Archive for April 2009

Celebrate Summer-Grilled Pizza & Cold Beer

Last night MadJack & I celebrated NEPA’s warm spring weather by making our first grilled pizza of the summer season. When I tell people they can make pizza on the grill, the look at me as if I asked them to perform some sort of magic trick. It seems a lot harder than it really is and the results will leave you turning you noses up at fast food pizzas forever.

A great grilled pizza starts with good dough that will hold up to being turned on the grill or pizza pan. Preheat your grill on high for 10 minutes while you prepare your dough. I found it easiest to spread the dough out on a well oiled pizza pan and brush the top side of the dough with olive oil. Turn the grill down to low and place your pizza pan on the grill to let bake for approx 5-7 minutes. When the dough begins to firm up flip and bake the other side for 5-7 minutes, flip again. At this point your crust should be slightly brown and now it’s time to add your toppings. I use homemade tomato sauce, freshly grated mozzarella cheese and sautéed peppers, onions and mushrooms. Grill for another 7-10 minutes until your cheese melts and the crust as reached your desired crispness. There you go… grilled pizza and cold beer, a great way to celebrate summer!


My Rainwater Collection System

My Rainwater Collection System

Rainwater collection is certainly nothing new, humans have been doing it for thousands of years. Rainwater is relatively pure stuff. What you see falling from the clouds starts out pretty clean. It picks up particulates, pollution, pollen and dust as it makes its way to the ground, but even those contaminants become less of an issue if it’s been raining for a while and the air is cleaned with a good water scrubbing. Stored rainwater also is a good standby in times of emergencies such as power outages or during periods of extreme drought when wells dry up. In some areas where water supplies may not be available or dependable (or may be prohibitively expensive), collected rainwater is sometimes the least expensive option and can easily be less expensive than bottled water. Rainwater harvesting reduces the impact on aquifers, lessening the demand on ecologically sensitive or threatened aquifers.

Benefits and Uses of Rainwater:

  1. Is free; the only cost is for collection and use
  2. Naturally soft water
  3. Use it to irrigate your lawn & garden
  4. Can be used for laundry, bathing and toilet flushing
  5. Lessens demand on the municipal water supply
  6. Saves money on utility bills
  7. Makes efficient use of a valuable resource.
  8. Diminishes flooding, erosion, and the flow to stormwater drains
  9. Adds life to equipment dependent on water to operate, as rainwater does not produce corrosion or scale like hard water.
  10. Use it to fill your pool or hot tub

Want to know how to build your own rainwater collection system? Here’s a link to get you started: How to Build a Rainwater Collection System

The Spaghetti Factory

The Spaghetti Factory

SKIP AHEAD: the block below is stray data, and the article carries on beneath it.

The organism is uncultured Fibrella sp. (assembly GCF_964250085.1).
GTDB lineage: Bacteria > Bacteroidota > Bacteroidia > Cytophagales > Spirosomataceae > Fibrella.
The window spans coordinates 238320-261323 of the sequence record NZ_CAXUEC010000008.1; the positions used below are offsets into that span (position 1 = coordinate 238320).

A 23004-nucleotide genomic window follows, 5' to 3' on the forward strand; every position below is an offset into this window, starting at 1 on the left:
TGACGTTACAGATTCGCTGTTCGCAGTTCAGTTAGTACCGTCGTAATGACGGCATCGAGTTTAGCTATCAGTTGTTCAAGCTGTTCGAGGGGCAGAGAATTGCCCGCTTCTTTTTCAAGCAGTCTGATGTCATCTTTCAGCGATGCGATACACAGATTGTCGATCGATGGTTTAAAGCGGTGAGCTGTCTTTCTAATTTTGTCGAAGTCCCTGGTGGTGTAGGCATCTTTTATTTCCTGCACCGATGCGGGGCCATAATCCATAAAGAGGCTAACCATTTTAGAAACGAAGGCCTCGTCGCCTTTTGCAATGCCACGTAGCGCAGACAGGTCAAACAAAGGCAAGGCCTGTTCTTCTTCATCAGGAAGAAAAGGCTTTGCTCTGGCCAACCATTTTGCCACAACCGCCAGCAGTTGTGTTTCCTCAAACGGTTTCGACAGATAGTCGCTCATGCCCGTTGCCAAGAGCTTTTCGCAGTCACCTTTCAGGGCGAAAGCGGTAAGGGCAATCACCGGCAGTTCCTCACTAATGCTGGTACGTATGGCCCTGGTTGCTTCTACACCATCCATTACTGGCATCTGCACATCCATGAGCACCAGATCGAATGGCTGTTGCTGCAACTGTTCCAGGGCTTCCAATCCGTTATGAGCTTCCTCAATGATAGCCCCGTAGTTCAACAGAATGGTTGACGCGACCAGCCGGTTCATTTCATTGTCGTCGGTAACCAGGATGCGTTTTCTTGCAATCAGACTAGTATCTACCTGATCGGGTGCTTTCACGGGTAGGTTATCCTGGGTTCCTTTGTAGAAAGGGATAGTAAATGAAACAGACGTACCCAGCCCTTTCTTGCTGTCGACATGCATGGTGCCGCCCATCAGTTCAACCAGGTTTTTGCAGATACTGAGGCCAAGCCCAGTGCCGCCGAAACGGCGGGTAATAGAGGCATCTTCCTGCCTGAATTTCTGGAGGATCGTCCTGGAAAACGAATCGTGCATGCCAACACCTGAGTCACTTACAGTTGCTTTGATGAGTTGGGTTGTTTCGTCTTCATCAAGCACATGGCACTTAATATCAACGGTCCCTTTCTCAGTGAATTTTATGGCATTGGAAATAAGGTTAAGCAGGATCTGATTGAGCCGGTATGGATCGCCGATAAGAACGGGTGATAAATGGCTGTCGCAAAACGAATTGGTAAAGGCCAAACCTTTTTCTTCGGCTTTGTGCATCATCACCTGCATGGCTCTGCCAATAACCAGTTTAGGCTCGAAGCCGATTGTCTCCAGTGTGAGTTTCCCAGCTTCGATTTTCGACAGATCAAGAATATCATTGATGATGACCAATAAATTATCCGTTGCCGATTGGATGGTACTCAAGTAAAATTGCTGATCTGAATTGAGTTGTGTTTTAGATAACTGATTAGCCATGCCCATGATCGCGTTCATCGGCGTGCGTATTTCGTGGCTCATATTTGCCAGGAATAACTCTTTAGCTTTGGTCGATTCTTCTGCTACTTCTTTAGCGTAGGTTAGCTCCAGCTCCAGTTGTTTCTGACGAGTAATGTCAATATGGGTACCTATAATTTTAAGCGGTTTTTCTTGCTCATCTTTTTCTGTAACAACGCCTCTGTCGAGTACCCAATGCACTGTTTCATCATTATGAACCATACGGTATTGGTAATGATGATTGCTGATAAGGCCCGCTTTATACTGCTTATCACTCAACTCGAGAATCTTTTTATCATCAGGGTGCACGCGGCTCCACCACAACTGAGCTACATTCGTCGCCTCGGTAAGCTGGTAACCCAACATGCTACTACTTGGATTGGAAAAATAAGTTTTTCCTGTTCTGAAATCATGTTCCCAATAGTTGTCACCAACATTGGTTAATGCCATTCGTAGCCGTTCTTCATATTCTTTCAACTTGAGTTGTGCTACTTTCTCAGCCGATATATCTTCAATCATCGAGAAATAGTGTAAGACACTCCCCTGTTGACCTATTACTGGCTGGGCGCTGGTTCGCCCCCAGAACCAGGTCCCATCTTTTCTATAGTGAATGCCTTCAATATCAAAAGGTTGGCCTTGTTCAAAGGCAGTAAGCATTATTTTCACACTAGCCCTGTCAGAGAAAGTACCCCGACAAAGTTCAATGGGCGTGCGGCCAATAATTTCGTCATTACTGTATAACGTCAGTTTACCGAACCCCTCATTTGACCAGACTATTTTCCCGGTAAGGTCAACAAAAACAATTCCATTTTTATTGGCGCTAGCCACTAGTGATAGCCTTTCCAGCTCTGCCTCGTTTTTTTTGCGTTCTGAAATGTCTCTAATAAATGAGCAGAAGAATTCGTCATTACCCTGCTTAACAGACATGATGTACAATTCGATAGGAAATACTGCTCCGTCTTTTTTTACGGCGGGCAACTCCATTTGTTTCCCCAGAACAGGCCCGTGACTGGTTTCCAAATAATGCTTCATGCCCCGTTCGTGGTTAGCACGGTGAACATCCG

The Spaghetti Factory

Making your own pasta is at home is easy and lots of fun. All you needs is some flour and eggs; a pasta machine or you can use a rolling pin and a large cutting board and you’re ready to start the “Spaghetti Factory”.

To make pasta, start by combining two cups of flour (I use 1 cup regular flour and 1 cup whole wheat flour) with three large eggs, a teaspoon of salt, and a tablespoon of oil. Mix the dough with a fork until it has started to combine, and then work with it by hand to form a ball of dough. If the dough seems dry, add a few drops of water, but try to prevent it from becoming moist and sticky. Knead the dough on a lightly floured surface until smooth and elastic. Then let the dough rest for 15-20 minutes, covered with a damp towel. This is an important step when you make pasta, and it will prevent the noodles from being gummy or rubbery.

Now for the fun part. Divide your dough into several balls, flatten the dough ball with your hands and run through each of the settings on your pasta machine–taking care to dust generously with flour each time. Keep doing this until the dough has reached the desired thickness. Attach your pasta cutter to the other side of the machine, and carefully roll the dough strip through, separating each of the strands. Hang on dowels, the back of a chair or like me using my clothes bar. Repeat the entire process with the other ball of dough. If you don’t have a pasta machine, roll it out by hand with your rolling pin on a generously floured surface and use a knife to cut your strands. You can either use the pasta right away (it should only take a minute or two to cook up in boiling, salted water [use a tablespoon or two of salt]) or leave it to dry, about three hours (now the pasta will take about five minutes to cook). Freeze whatever you don’t use. It will remain good for up to 3 months.

That dried, boxed-up, plastic-wrapped pasta of an uncertain age can never compare to the sleek and slippery pasta that you lovingly and carefully prepared. Just seconds in boiling water and these glistening, ultra-slender strands are ready for your favorite sauces or a slathering butter and olive oil, a touch of garlic, sprinkle of crunchy salt, and a twirl of the fork before sliding across your tongue and over your teeth to . . . bliss. Yum!